Scott Shane - New York Times Journalist and Author of Objective Troy

About Scott Shane

Scott Shane Author and Journalist Smiling Portrait
Credit: Drew Angerer

Scott Shane is a reporter in the Washington bureau of The New York Times, where he has covered national security since 2004. He has written on recruiting by the Islamic State; the debate over drones and targeted killing; the National Security Agency and Edward Snowden's leaked documents; WikiLeaks and confidential State Department cables; and the Obama administration’s prosecution of leaks of classified information, including a lengthy profile of John Kiriakou, the first C.I.A. officer to be imprisoned for leaking. During the Bush administration, he wrote widely on the debate over torture, and his 2007 articles on interrogation, written with colleagues, were a finalist for the Pulitzer Prize. He has also written on the anthrax investigation, the evolving terrorist threat, the government’s secret effort to reclassify historical documents and the explosion in federal contracting.

From 1983 to 2004, he was a reporter for The Baltimore Sun, covering a range of beats from courts to medicine and writing series of articles on brain surgery, schizophrenia, a drug corner, guns and crime and other topics. He was The Sun's Moscow correspondent from 1988 to 1991 and wrote a book on the Soviet collapse, Dismantling Utopia: How Information Ended the Soviet Union, which the Los Angeles Times described as "one of the essential works on the fall of the Soviet Union." In 1995, he co-wrote a six-part explanatory series of articles on the National Security Agency, the first major investigation of NSA since James Bamford's 1982 book The Puzzle Palace. His series on a public health project in Nepal won the nation's top science-writing award from the American Association for the Advancement of Science in 2001.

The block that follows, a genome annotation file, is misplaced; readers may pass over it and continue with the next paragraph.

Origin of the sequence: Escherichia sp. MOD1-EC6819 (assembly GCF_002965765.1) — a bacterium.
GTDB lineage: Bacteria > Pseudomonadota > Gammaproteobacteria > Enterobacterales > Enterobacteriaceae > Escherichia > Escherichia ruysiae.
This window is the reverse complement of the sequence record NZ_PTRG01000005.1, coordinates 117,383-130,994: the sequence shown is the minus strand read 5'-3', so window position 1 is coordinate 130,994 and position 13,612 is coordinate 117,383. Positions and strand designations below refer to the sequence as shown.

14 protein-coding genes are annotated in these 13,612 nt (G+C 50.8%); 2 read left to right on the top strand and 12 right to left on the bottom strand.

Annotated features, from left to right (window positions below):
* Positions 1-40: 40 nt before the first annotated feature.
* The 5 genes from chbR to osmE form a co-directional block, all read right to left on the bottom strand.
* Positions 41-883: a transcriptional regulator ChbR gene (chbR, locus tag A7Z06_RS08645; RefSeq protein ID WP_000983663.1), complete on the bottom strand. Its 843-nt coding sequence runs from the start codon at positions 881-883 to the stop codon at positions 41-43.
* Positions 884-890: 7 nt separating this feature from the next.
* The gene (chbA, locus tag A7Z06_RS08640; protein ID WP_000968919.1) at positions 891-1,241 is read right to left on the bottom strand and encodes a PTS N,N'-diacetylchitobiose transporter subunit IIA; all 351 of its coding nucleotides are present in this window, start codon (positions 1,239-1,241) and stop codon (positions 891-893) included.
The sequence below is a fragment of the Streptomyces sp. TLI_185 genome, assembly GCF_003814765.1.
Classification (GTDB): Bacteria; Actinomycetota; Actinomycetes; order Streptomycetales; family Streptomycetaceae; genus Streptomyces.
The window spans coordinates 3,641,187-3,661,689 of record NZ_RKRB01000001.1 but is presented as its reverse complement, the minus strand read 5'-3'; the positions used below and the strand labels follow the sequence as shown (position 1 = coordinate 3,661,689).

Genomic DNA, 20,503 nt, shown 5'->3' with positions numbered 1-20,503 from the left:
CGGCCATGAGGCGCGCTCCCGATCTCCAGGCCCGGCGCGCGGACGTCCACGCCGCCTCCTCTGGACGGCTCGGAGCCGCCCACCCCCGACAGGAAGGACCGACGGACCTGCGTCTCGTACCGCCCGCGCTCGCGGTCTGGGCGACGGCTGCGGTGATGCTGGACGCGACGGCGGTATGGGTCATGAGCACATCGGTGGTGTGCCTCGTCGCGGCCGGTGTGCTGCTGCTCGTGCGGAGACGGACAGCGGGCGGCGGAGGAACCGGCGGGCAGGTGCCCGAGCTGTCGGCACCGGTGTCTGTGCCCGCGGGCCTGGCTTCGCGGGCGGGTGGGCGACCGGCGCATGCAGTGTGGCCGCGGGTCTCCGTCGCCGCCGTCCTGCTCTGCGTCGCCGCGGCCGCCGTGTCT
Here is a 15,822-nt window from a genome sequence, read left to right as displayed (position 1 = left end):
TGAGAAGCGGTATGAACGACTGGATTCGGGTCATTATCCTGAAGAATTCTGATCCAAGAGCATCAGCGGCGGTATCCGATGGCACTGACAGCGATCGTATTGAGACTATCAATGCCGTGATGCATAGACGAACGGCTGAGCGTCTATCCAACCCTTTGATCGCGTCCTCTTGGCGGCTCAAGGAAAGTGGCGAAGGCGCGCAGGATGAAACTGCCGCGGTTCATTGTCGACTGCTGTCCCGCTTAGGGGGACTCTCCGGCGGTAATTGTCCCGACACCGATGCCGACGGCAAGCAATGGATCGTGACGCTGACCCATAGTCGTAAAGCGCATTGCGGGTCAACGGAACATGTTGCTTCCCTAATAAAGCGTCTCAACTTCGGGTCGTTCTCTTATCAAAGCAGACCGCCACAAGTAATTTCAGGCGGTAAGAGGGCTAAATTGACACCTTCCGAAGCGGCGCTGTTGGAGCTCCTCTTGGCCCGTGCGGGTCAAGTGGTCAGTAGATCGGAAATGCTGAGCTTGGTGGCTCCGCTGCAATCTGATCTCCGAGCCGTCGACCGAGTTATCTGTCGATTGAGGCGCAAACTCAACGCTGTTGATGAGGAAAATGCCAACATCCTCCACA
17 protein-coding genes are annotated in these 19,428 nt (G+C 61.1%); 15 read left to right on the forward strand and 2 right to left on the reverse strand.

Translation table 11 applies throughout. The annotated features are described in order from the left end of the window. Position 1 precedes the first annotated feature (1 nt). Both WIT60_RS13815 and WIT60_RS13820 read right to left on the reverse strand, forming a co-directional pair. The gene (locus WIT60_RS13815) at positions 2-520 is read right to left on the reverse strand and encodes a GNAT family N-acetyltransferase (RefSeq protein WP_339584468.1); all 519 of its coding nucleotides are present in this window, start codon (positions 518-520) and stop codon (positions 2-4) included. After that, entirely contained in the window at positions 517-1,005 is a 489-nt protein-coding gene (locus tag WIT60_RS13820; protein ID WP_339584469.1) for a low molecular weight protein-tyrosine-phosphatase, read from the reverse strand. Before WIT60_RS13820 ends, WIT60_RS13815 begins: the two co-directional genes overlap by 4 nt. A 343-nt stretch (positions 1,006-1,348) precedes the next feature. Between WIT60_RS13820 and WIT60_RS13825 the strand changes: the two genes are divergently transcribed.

He lives in Baltimore with his wife, Francie Weeks, who teaches English to foreign students. They have three children.